When it comes to avalanche safety, a recent study says solo travelers or pairs are less likely to be caught in a snow slide.
The study’s findings are counterintuitive to conventional wisdom about traveling alone in the winter backcountry on skis, snowshoes or a snowmobile.
"We always encourage people to travel with a partner because that gives you a better chance of survival if something happens," said Alex Marienthal of the Gallatin National Forest Avalanche Center.
The study may reveal a simple component of human nature.
"When I go out in winter by myself, I ski pretty darn conservative," said Scott Toepfer, mountain weather and avalanche forecaster at the Colorado Avalanche Information Center. "I don't want to get caught in avalanche terrain."
The study was published in the March issue of the research journal “Wilderness & Environmental Medicine.” The researchers used Swiss and Italian backcountry statistics to compare group size with avalanche injuries and fatalities. Even though traveling in larger groups is a less common mode of recreation, those individuals were more likely to be caught in an avalanche, the study showed.
“Although the most common group size was two in both the usage and the accident datasets, larger groups had relatively more accidents,” according to a synopsis of the study. “The highest risk was found for groups of six or more people in both the Swiss and Italian datasets. For example, while groups of six or more people made up only 10 percent of all groups, they accounted for 23 percent of all accidents.”
The reasons the study cited for the increased risk include:
- A large group creates a higher load on the snow cover.
- With more travelers on the snowpack, there’s an increased probability one of them will hit a weak spot in the snow and trigger a slide.
- The slower decision-making process of groups could increase risk.
- There are challenges in communication with more people.
- There may be a heightened “risk-appetite” because the group could create a false sense of security for individuals.
Marienthal said he sees communication among a large group as one of the biggest problems.
"Communication and group management in general is a challenge," he said. "The task of only exposing one person to avalanche terrain becomes more difficult with more people."
Toepfer agreed that riders may be more willing to take a risk when they are in a group.
"There may be a little bit of competition to grab the nicer line that probably contributes to that," he said.
Colorado has already had one solo snowbiker and a lone climber killed in avalanches this season and three riders injured while alone.
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"It does seem to be a bit more of a problem for us this year," Toepfer said.
In the same publication, another article noted that Colorado has seen an increase in avalanche deaths among snowmobilers and snowboarders as the interest in those sports has climbed.
Snowmobiling accounted for 23 percent of all deaths, increasing by about 7 percent per decade over the past 60 years since record keeping began. The percentage of snowboarder fatalities has climbed about 2 per decade. The majority of those fatalities, 86 percent, were among men. The mean age of avalanche victims was 29, plus or minus about six years.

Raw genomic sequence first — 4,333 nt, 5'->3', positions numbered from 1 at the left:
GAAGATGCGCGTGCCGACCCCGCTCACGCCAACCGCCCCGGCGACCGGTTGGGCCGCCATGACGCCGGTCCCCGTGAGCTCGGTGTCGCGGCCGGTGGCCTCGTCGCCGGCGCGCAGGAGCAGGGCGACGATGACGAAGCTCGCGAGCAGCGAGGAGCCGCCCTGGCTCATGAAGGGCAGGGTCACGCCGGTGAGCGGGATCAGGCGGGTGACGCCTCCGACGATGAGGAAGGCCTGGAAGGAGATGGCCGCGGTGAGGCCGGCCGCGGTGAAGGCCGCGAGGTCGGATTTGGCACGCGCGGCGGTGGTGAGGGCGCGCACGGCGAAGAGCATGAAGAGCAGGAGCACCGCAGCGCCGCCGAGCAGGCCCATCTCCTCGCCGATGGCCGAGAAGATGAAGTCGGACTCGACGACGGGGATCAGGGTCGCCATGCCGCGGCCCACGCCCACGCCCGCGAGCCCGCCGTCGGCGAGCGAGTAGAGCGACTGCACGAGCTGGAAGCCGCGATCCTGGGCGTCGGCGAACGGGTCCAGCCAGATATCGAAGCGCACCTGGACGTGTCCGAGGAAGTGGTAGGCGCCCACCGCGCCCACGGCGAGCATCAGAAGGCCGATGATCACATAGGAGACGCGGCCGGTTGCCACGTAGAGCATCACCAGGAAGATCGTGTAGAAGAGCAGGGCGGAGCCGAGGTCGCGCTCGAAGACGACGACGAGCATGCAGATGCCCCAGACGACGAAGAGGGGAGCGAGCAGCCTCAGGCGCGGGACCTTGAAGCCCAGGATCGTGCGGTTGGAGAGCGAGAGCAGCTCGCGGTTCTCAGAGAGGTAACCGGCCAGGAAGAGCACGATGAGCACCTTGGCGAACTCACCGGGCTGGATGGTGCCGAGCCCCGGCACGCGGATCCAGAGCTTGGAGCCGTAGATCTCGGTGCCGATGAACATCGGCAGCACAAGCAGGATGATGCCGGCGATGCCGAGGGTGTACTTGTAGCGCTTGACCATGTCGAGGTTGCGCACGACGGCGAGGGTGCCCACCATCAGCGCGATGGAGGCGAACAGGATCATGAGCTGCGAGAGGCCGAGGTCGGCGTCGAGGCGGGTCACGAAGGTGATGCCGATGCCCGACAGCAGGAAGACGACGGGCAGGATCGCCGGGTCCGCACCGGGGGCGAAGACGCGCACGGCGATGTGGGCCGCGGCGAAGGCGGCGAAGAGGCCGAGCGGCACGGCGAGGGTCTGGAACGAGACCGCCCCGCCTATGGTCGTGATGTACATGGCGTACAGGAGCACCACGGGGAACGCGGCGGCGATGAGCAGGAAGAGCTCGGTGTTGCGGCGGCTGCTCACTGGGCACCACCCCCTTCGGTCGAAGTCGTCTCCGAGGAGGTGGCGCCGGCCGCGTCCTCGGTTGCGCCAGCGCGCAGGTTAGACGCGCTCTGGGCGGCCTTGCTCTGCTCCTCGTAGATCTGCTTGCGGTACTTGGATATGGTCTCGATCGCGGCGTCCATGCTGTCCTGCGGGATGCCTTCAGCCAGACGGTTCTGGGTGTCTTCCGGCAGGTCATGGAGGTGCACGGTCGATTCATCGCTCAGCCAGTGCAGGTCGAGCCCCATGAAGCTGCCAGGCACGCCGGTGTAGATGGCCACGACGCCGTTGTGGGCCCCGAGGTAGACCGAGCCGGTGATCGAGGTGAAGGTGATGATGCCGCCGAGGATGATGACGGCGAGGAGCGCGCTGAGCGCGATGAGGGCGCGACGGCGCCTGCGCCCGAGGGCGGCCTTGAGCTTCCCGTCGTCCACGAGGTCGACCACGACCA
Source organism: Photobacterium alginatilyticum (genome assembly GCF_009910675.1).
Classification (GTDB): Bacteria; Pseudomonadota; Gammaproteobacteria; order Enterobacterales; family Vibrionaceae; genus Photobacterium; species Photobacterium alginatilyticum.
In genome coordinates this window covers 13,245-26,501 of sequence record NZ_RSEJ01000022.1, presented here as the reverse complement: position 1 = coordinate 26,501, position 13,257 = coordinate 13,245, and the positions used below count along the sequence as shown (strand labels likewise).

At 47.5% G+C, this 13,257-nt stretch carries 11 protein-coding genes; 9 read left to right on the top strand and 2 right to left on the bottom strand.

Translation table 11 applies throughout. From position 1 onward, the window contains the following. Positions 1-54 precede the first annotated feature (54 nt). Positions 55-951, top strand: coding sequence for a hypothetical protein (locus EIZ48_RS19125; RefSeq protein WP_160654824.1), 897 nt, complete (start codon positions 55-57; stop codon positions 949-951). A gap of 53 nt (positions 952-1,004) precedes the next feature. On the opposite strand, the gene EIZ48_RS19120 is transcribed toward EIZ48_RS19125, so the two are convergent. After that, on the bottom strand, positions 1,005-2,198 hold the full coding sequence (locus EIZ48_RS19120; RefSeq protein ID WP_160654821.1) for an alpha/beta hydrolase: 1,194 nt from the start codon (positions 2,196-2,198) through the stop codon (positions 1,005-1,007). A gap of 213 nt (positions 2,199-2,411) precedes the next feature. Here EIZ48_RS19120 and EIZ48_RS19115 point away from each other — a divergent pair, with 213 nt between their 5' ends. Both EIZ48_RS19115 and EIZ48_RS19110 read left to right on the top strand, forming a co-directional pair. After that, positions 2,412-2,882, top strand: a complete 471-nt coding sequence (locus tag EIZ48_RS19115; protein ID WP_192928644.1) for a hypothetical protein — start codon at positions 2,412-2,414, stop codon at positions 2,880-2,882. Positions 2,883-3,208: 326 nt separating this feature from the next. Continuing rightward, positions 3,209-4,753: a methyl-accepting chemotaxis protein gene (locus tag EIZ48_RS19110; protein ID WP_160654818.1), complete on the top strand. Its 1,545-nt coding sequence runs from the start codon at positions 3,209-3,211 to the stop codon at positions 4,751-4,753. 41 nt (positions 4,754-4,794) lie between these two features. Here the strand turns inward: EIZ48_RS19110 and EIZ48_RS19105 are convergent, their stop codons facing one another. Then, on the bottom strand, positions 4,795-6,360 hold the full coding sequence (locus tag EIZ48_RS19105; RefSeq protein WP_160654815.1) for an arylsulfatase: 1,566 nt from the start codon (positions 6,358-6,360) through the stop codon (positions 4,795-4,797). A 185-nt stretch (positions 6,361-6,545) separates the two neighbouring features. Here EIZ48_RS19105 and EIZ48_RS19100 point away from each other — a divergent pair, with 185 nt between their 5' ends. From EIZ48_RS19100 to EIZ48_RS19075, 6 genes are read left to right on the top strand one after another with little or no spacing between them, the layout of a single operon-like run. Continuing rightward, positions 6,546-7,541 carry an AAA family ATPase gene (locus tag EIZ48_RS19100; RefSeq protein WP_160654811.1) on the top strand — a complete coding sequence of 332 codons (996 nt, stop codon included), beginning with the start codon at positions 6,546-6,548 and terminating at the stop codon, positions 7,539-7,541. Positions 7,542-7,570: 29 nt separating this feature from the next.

“Despite a rise in backcountry utilization, avalanche fatalities in Colorado are decreasing,” the study’s synopsis concluded.
The decline in the percentage of fatalities among winter users may be thanks to better education among those recreationists.
Of the 149 winter backcountry users surveyed in Utah’s Wasatch Mountains and Wyoming’s Tetons for a 2014 study, 77 percent carried basic avalanche safety equipment like a transceiver, shovel and probe, according to a September study published in “Wilderness & Environmental Medicine.” Fewer carried high-end gear like an AvaLung or avalanche air bag because of the expense of the items. Air bags, which are meant to keep victims atop the snow, cost more than $1,300.
The Teton-Wasatch study also found that snowmobilers and snowshoers were less likely to have taken an avalanche safety course.
So far this winter in south-central Montana, the Gallatin National Forest Avalanche Center has recorded two avalanche deaths. The most recent was a skier killed in the Big Sky area in January. The first fatality was a snowmobiler buried in December near Cooke City. The first report of an avalanche injury was in November when two hunters were caught in a slide in the Bridger Mountains that pushed them 400 feet down a steep, rocky mountainside.
Montana recorded another avalanche fatality in northwestern Montana’s Whitefish Range when a snowmobiler was buried in late January.
Wind-loaded slopes continue to be of concern in the Montana backcountry, along with a buried layer of hoar frost upon which heavier layers of snow above can slide like ball bearings.
Across the U.S. this year there have been 25 avalanche fatalities so far, up from 11 last year, according to the Colorado Avalanche Information Center. Wyoming, Colorado and Alaska have each recorded four fatalities this winter. The Wyoming slides killed a snowmobiler in the Bighorn Mountains and two skiers and a snowboarder in the Jackson region.
According to the information center, the worst of the past 17 seasons was the 2002-03 winter when 58 people died in avalanches, six of which occurred in Montana and nine in Wyoming.